Yelp’s just-released Economic Average Report (or YEA) focuses on new business openings and reopenings during Q3 in the restaurant and food vertical. The report says that in Q3 new restaurant and food-business openings compared favorably to 2019 (“pre-pandemic levels”), despite the especially difficult circumstances of 2020.

That’s quite encouraging and argues a recovery is underway.

Source: Yelp (Oct. 2020)

SMB openings and reopenings across verticals

Yelp also identifies the most “resilient” places in the U.S., as measured by growth in new business openings from Q2 to Q3. These were North Dakota, Washington, D.C., Rhode Island, New Hampshire and Wyoming. States with the largest number of business openings overall in Q3 were California, Texas, Florida, New York and Washington.

Yelp data reflect that businesses across a range of verticals also reopened in September. They include preschools and childcare centers, gyms, salons, bike repair shops and home services businesses. Financial services also reopened in Q3 (banks, insurance companies, tax services) as did retail stores, according to Yelp.

Simultaneously, Yelp observed increased consumer demand in Q3 across many categories as people “return[ed] to their pre-pandemic activities” — for better and for worse.

Vulnerable to safety concerns

As COVID cases in many states surge to their highest levels in months, concerned consumers may wind up spending most of their Q4 holiday dollars online and not in stores. Adobe data indicate that e-commerce sales growth has cooled as consumers head back to stores. But, store visitation is dependent on consumer perceptions of safety.

Read: What Prime Day signals for 2020 holiday retail

Right now, the majority of Americans still don’t feel safe in shopping malls — a surrogate for in-store shopping generally — though trends may vary somewhat by location. Unfortunately, we can’t expect anything significant to change before the end of the year. There are also multiple surveys suggesting that:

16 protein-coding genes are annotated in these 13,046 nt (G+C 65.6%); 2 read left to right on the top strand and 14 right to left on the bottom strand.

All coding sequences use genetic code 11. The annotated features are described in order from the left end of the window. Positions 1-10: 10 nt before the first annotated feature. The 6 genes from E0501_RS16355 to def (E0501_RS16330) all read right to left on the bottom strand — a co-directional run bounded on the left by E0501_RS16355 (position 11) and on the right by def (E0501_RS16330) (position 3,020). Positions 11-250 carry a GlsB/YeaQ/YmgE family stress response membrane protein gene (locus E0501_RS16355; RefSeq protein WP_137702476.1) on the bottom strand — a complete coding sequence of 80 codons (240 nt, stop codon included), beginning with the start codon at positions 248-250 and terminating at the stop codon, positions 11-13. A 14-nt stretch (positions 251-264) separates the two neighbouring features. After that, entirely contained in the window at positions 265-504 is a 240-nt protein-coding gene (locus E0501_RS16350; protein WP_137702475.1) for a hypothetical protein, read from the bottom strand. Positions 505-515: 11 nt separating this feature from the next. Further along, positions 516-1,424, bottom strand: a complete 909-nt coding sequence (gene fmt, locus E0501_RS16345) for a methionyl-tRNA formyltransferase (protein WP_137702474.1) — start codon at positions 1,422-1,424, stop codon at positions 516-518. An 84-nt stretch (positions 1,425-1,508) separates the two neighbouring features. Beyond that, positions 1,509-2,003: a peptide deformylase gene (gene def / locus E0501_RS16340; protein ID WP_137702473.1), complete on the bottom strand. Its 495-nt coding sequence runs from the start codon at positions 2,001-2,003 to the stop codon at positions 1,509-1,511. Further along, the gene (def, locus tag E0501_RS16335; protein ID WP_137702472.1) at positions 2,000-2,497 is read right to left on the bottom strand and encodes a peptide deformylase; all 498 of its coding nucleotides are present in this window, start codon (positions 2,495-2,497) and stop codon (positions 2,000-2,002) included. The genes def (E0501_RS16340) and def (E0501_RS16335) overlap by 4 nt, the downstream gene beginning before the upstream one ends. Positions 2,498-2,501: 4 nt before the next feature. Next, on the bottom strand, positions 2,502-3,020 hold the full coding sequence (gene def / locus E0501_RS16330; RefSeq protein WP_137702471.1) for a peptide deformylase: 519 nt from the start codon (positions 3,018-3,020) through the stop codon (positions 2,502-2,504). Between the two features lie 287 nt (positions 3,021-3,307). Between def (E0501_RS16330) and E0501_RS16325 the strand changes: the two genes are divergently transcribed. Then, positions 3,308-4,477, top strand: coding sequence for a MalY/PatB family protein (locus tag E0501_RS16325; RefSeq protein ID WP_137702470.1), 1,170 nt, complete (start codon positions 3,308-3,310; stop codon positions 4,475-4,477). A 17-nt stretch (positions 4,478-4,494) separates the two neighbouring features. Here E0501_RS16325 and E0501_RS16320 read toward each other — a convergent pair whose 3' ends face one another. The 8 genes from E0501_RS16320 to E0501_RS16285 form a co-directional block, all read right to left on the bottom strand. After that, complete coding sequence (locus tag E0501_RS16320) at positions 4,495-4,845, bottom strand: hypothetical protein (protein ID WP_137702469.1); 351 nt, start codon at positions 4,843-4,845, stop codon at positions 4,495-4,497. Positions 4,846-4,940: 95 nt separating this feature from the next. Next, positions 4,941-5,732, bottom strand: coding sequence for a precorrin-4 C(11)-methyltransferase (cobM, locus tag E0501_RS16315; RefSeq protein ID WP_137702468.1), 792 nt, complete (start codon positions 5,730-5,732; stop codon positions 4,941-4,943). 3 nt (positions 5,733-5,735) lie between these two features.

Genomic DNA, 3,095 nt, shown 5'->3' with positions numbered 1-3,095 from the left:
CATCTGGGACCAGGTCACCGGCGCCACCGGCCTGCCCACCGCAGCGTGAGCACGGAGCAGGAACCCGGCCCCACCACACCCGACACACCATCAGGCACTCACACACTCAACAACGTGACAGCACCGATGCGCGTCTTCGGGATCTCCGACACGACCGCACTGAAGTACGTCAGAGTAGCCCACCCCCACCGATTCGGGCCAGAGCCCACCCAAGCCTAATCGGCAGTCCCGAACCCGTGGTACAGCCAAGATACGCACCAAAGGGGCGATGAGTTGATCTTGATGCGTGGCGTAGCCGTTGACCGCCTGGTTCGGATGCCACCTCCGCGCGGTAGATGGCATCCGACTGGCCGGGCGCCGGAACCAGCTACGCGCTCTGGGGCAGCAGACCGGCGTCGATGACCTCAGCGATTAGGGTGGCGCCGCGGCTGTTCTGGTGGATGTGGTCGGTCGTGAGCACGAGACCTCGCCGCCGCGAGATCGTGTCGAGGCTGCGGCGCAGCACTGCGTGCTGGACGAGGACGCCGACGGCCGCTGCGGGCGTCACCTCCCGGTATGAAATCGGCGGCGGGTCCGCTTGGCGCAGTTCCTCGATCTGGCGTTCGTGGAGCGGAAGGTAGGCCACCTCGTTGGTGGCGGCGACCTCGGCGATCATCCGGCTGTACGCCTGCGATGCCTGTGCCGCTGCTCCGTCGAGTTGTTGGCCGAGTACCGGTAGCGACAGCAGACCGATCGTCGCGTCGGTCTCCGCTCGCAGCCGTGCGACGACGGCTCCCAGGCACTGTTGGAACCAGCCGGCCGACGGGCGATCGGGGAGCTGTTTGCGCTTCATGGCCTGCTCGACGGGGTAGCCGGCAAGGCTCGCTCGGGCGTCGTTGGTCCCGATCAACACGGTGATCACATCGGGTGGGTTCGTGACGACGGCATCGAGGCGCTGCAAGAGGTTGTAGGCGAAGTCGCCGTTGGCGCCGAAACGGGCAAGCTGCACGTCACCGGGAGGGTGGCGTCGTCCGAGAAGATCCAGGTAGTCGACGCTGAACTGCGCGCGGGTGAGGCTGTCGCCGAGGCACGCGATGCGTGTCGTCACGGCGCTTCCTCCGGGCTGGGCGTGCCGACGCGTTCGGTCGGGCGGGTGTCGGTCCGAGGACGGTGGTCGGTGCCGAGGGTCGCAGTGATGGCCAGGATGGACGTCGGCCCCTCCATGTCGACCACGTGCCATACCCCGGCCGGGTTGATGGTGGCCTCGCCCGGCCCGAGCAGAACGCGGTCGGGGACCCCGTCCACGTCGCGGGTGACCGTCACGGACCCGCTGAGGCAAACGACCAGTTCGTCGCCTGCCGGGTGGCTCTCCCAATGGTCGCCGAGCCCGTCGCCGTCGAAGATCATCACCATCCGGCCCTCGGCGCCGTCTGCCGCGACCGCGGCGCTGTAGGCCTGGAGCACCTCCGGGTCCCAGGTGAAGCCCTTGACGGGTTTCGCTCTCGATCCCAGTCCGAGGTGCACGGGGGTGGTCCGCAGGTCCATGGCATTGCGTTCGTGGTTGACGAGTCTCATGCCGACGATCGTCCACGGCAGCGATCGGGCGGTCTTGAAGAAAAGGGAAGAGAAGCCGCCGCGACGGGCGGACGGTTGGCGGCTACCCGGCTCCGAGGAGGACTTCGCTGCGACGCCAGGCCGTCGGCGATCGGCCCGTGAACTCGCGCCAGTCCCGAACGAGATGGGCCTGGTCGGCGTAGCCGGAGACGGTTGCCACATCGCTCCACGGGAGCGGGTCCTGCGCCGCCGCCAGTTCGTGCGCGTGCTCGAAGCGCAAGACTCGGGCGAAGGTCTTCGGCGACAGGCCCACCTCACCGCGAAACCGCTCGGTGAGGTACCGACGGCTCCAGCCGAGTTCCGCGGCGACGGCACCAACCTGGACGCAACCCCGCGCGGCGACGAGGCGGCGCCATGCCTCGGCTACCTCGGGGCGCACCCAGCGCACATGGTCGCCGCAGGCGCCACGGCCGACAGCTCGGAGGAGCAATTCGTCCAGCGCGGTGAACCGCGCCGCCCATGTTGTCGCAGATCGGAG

According to an early October consumer survey of more than 5,000 U.S. adults from Alignable, 32% of respondents said they would be spending more money at locally owned businesses in Q4. However, the large majority (68%) said they would be spending most of their money online this year (read: Amazon and big box retail).

This comes despite a number of surveys from firms like Accenture and McKinsey indicating heightened consumer interest in supporting small businesses and shopping locally. (Attitudes and behavior often diverge.)

U.S. Census Bureau survey data from mid-October shows that 75% of SMBs have seen a significant (30.2%) or moderate (44.6%) negative impact from COVID. More specifically, a Q3 SMB survey from Alignable found that “42% of small business owners anticipated revenues [in Q4] below what they needed to stay in business.”

That means if Q4 passes them by, vast numbers of SMBs could fail or decide to simply shut their doors in 2021.

What SMBs must do now to the meet the Q4 challenge

The internet will be the starting point for most consumer shopping journeys this holiday season, whether they conclude online or offline (BOPIS). That means a fully optimized online presence is critical. SMBs won’t be able to count on foot traffic and in-store browsing as much as in years past.

It’s too late to rebuild websites for holiday 2020. But SMBs can still claim and optimize profiles on a few key sites to maximize their online visibility:

All of these sites offer free online presence tools. However, most businesses have yet to take advantage of Nextdoor Business Pages and promotional tools so there are still “early mover” opportunities.

Read: Nextdoor emerges as a location marketing destination

Google has continued to add more transactional capabilities to GMB and Facebook and Instagram now offer SMB-friendly e-commerce capabilities with Shops and other features. In an ideal world SMB retailers would have their inventory online but, in the absence of that, key products and specials can be promoted through Google Posts.

SMBs working with agencies are fortunate and probably in a reasonable position to whether the storm. Those that are not, which is most smaller SMBs, are going to have a much tougher time. They should focus their efforts first and foremost on Google, which dominates local search usage.